Entry into Canada is solely determined by Canadian Border Services Agency (CBSA) officials in accordance with Canadian law. Please see the CBSA’s website for details. Canadian law requires that all persons entering Canada carry both proof of citizenship and proof of identity. A valid U.S. passport, passport card, or NEXUS card satisfies these requirements for U.S. citizens. Children under 18 must present proof of citizenship and identity. The CBSA website provides further details about bringing children into Canada.
U.S. citizens entering Canada from a third country must have a valid U.S. passport.
If you plan to travel to Canada with a minor that’s not your own child or for whom you do not have full legal custody, CBSA may require you to present a notarized affidavit of consent from the minor’s parents. Please refer to the CBSA website for more details. There’s no specific form for this document, but it should include dates of travel, parents’ names and photo copies of their state-issued IDs.
When returning to the United States from Canada, it is very important to note that all U.S. citizens are required to present a valid U.S. passport to enter or re-enter the United States via air. For entry into the United States via land and sea borders, U.S. citizens will need to present either a U.S. passport, passport card, NEXUS card, Enhanced Drivers License or other Western Hemisphere Travel Initiative (WHTI)-compliant document. The only exception to this requirement is for U.S. citizens under the age of 16 (or under 19, if traveling with a school, religious, or other youth group) who need only present a birth certificate (original, photocopy or certified copy), Consular Report of Birth Abroad, or naturalization certificate.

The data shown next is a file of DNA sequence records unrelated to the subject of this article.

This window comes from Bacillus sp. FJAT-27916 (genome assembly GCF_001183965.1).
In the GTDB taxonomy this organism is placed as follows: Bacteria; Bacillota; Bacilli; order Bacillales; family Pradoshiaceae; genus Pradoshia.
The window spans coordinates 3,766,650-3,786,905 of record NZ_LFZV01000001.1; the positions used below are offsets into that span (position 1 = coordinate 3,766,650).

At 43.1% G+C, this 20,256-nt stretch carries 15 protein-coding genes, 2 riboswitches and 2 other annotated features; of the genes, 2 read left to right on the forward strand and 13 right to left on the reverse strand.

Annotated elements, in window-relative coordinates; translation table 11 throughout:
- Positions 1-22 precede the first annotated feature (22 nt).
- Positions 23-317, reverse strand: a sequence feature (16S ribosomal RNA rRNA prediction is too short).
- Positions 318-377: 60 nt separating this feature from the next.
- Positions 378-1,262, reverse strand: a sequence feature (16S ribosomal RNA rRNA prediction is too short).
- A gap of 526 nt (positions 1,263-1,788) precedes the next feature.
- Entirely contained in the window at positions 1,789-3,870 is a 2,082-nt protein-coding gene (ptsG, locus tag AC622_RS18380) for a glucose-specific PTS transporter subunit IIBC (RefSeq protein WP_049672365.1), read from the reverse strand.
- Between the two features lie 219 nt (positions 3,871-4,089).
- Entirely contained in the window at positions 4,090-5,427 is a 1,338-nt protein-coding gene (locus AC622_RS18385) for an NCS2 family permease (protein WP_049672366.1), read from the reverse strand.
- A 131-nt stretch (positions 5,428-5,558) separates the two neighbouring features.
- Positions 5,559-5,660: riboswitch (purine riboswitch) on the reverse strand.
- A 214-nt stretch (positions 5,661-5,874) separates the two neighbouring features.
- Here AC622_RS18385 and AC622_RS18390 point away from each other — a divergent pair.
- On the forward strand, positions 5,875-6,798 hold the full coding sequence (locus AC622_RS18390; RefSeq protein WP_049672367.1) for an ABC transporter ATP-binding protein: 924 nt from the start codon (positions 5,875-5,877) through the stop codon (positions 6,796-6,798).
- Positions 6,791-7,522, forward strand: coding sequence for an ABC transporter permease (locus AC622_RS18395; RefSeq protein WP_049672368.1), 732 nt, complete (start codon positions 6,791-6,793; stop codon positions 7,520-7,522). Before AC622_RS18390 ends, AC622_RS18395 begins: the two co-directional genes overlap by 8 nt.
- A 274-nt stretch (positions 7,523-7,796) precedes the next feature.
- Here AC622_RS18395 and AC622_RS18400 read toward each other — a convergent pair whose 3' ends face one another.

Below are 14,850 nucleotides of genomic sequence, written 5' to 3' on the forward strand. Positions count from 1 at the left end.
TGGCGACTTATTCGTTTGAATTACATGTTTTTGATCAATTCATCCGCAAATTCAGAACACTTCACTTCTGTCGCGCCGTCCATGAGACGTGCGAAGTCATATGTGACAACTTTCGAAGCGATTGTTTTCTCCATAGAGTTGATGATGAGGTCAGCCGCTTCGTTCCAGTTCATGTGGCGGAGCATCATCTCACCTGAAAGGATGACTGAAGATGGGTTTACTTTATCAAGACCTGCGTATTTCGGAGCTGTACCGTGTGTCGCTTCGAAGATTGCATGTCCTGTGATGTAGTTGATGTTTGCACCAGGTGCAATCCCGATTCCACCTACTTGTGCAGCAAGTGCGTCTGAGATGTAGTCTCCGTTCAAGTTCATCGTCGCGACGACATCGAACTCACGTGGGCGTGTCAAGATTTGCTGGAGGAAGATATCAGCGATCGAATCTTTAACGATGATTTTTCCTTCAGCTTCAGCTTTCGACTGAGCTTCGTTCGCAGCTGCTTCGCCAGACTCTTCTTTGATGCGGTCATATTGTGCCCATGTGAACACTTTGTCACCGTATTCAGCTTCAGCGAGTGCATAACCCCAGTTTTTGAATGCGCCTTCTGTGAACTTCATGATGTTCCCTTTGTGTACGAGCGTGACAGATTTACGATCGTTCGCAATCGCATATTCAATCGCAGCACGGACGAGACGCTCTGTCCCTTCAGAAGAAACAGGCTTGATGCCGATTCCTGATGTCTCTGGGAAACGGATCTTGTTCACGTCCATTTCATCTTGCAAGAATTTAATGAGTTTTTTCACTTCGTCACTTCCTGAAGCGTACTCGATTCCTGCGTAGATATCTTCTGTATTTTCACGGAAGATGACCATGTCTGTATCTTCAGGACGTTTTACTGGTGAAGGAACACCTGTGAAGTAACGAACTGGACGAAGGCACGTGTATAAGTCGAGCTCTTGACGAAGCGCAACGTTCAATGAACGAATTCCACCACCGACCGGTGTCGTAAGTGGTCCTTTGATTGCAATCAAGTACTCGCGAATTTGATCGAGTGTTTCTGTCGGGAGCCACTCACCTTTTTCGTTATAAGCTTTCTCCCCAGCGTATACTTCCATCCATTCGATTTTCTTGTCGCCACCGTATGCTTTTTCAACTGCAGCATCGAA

For more information please click here.
Border Crossing Dates and Times:
There are three border crossings in the vicinity of Glacier National Park:
Roosville (open 24 hours): west of the park on Highway 93, north of Whitefish, MT and south of Fernie, B.C.
Piegan/Carway (7 a.m. to 11p.m.) east of the park at the joining of U.S. Highway 89 with Alberta Highway 2
Chief Mountain: Near the northeastern corner of the park, at the joining of Montana 17 with Alberta Highway 6. Here are date and times of openings:
5/15 to 5/31 (9:00 a.m. to 6:00 p.m.)
6/1 to 9/7 (7:00 a.m. to 10:00 p.m.)
9/8 to 9/30 (9:00 a.m. to 6:00 p.m.)
October 1 - closed for season.
For the most up-to-date border crossing information, please click here.